March comes in like a lamb, the saying goes, and roars out like a lion.  This year, the only thing roaring is the crowd, looking for blood.  And the news keeps getting worse.  It’s now no longer if we’re in a recession, but when it will start qualifying as a full-blown depression.  This may be the month where it all comes apart.

News this week out of Wall Street is dismal, with Citigroup looking to cut 37,000 plus jobs and the market down big over the last few trading days.

But again, it’s the collection of data involving some of the more esoteric problems of the the economy that really signal things are much worse than they appear.
First, we have a major story breaking in the floudering muni bond sector of the market:  California is no longer insuring bonds.

The country’s largest issuer of municipal bonds, the state of California, has decided to stop using municipal-bond insurance, a huge blow to the struggling industry, CNBC has learned.

“In the current market–and given the condition of the bond insurers–it makes no sense,” Tom Dresslar, the Director of Communication for California State Treasurers Office, told CNBC. “There’s no value to the taxpayer.”

From 2003 through 2007, California spent $102 million to insure $9 billion in California General Obligation Bonds. This year, the state has spent no money on muni bond insurance for the two issues it has floated: a $3.3B economic recovery bond, and the $1.75B GO issue that will price this Wednesday.

“Bond insurance has no value,” Mr. Dresslar said.

This is the most stark indicator yet that the monolines will not make it.  California by itself is one of the ten largest economies on earth, and the state, county, and municipal governments in that state represent a massive chunk of the muni bond market, if not bond insurers’ largest single customer in the municipal sector.

If you lose your largest and most public customer for not just your company but for your entire industry, your industry as a whole will not survive without major change.

The state is not soliciting bond insurers for business and doesnt know if and when it will, Mr. Dresslar said.

The decision couldn’t come at a worse time for bond insurers, which are struggling to keep their crucial Triple A ratings after getting hit with billions of dollars of losses from insuring subprime related debt.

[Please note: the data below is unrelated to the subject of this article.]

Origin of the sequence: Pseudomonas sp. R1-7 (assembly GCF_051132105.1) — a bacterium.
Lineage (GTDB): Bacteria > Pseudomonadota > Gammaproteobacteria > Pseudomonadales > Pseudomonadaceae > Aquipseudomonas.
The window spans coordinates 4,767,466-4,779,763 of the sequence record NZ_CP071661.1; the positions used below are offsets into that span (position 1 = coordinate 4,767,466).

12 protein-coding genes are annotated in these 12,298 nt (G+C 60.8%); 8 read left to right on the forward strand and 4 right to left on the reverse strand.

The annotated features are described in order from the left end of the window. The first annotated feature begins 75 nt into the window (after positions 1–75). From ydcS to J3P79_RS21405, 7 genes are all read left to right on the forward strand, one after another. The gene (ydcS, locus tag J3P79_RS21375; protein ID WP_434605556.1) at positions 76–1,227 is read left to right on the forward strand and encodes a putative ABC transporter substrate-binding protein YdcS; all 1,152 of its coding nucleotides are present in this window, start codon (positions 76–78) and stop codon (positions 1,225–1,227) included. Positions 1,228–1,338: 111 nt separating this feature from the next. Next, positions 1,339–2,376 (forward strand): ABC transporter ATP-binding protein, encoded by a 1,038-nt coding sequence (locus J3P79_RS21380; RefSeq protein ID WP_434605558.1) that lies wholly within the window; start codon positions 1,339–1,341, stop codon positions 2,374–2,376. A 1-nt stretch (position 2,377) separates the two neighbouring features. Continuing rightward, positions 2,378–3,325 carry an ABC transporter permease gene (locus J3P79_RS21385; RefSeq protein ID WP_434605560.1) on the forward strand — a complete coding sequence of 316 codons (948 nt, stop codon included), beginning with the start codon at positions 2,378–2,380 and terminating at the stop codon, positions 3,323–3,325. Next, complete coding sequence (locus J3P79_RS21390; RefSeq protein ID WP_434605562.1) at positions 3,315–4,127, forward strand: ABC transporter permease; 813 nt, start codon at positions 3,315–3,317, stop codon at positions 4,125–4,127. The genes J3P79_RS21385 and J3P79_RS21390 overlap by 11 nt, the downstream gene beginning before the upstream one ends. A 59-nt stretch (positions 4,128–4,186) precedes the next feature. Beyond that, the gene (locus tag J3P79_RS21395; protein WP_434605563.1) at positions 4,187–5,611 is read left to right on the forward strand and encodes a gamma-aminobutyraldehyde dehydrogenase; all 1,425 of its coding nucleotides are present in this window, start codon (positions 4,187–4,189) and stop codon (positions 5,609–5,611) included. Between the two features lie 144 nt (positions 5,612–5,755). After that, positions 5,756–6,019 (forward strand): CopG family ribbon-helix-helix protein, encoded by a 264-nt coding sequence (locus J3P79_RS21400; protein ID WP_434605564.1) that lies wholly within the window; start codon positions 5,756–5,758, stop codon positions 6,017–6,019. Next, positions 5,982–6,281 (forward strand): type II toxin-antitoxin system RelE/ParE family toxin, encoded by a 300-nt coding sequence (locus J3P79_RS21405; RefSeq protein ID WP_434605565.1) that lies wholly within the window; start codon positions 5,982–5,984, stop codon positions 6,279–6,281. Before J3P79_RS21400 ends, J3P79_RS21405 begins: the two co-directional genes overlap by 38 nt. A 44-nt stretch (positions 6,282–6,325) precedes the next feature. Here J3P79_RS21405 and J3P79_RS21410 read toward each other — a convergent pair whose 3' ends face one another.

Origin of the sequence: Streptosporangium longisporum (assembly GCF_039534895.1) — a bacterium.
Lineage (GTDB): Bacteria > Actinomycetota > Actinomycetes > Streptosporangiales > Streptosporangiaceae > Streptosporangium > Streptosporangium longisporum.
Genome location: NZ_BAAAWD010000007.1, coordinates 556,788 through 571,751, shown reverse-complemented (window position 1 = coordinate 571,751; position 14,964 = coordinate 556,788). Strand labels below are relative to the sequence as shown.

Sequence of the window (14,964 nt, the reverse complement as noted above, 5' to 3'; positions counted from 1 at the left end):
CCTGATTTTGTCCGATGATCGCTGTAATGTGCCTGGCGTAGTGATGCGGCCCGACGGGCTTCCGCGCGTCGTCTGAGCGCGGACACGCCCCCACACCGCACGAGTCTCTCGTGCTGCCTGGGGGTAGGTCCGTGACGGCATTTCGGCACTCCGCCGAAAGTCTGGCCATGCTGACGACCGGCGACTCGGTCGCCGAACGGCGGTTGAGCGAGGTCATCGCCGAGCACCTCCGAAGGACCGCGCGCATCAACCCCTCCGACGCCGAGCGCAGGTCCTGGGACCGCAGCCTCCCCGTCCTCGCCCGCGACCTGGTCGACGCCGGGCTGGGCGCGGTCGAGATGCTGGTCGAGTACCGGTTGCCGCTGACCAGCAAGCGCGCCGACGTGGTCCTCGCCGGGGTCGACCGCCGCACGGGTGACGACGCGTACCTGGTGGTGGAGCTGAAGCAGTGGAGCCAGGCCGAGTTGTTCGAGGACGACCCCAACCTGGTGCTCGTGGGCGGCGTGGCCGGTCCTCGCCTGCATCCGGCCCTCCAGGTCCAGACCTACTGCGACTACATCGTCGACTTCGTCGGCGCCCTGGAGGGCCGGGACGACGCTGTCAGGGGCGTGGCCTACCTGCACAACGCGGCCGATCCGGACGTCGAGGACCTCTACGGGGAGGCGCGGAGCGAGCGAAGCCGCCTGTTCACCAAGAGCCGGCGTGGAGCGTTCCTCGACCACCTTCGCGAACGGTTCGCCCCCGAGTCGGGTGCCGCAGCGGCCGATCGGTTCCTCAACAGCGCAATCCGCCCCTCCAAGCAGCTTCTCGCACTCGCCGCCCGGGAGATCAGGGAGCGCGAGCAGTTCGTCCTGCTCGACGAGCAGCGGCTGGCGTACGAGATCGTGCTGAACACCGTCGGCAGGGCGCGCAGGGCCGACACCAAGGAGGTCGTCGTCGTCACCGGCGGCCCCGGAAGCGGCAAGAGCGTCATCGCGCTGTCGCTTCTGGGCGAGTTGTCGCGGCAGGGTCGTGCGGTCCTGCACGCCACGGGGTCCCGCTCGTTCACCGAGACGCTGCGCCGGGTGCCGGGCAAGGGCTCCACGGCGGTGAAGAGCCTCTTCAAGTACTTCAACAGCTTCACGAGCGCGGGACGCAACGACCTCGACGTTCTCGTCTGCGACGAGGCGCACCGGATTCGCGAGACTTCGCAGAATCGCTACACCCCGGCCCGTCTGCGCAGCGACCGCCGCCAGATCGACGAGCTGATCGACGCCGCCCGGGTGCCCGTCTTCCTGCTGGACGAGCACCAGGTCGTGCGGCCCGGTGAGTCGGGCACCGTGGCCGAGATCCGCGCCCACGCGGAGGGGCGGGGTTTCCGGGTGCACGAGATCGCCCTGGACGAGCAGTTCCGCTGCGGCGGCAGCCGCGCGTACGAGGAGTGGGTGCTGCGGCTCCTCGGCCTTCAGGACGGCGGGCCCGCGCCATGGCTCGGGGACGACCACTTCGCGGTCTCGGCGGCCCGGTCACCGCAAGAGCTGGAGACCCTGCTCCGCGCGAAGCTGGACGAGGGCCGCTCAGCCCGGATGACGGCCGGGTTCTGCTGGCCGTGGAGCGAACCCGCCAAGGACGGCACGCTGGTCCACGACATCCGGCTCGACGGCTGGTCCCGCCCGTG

The Monoline Nuke countdown just went into overdrive, like one of those movie bomb timers that speeds up to a blur because the hero cut the wrong wire.  If California is bailing out of the bond insurers, you’d better believe there will be a stampede for the exits.  

Ironically, the credit rating downgrade of the monoline insurers may actually not matter if confidence and credibility in the industry is destroyed by California bailing out.  You can expect other states to do so, and do so quickly.  The same result will still be there in the end:  the loss of hundreds of billions, if not trillions, as the monolines disintegrate.

California has already said that bond insurers are literally worthless, and this is a major, major indicator that the Monoline Nuke may be imminent, if not having now been actually triggered by California’s statements.

It doesn’t help that things are rapidly spiraling out of control, and Helicopter Ben Bernanke is begging banks to write off more debt to try to spare mortgage owners.

Bernanke urged lenders to expand mortgage writedowns for borrowers whose home values have declined, saying more must be done to stem foreclosures. His remarks were prepared for a conference in Orlando, Florida.

Citigroup declined 87 cents to $22.22. Merrill Lynch & Co.’s Guy Moszkowski said he expects $15 billion of writedowns related to the company’s holdings of subprime mortgages and collateralized debt obligations and another $3 billion from leveraged loans, bad consumer debt, real-estate lending and other investments.